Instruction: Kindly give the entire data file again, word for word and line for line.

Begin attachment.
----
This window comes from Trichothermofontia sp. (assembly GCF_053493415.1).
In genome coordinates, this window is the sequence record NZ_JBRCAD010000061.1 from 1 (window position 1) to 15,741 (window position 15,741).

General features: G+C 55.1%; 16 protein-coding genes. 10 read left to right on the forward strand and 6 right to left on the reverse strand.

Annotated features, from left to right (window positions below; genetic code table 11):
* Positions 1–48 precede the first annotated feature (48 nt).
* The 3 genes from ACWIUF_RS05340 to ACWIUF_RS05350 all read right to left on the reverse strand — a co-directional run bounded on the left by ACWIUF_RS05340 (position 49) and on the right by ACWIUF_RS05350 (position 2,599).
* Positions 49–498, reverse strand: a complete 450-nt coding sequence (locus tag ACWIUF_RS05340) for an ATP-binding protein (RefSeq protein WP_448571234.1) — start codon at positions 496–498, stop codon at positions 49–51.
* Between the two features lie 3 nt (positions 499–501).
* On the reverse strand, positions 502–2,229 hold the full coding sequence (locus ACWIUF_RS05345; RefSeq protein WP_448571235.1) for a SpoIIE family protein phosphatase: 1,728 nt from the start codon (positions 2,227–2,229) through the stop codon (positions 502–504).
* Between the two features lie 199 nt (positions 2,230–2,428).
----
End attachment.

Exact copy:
This window comes from Trichothermofontia sp. (assembly GCF_053493415.1).
In genome coordinates, this window is the sequence record NZ_JBRCAD010000061.1 from 1 (window position 1) to 15,741 (window position 15,741).

General features: G+C 55.1%; 16 protein-coding genes. 10 read left to right on the forward strand and 6 right to left on the reverse strand.

Annotated features, from left to right (window positions below; genetic code table 11):
* Positions 1–48 precede the first annotated feature (48 nt).
* The 3 genes from ACWIUF_RS05340 to ACWIUF_RS05350 all read right to left on the reverse strand — a co-directional run bounded on the left by ACWIUF_RS05340 (position 49) and on the right by ACWIUF_RS05350 (position 2,599).
* Positions 49–498, reverse strand: a complete 450-nt coding sequence (locus tag ACWIUF_RS05340) for an ATP-binding protein (RefSeq protein WP_448571234.1) — start codon at positions 496–498, stop codon at positions 49–51.
* Between the two features lie 3 nt (positions 499–501).
* On the reverse strand, positions 502–2,229 hold the full coding sequence (locus ACWIUF_RS05345; RefSeq protein WP_448571235.1) for a SpoIIE family protein phosphatase: 1,728 nt from the start codon (positions 2,227–2,229) through the stop codon (positions 502–504).
* Between the two features lie 199 nt (positions 2,230–2,428).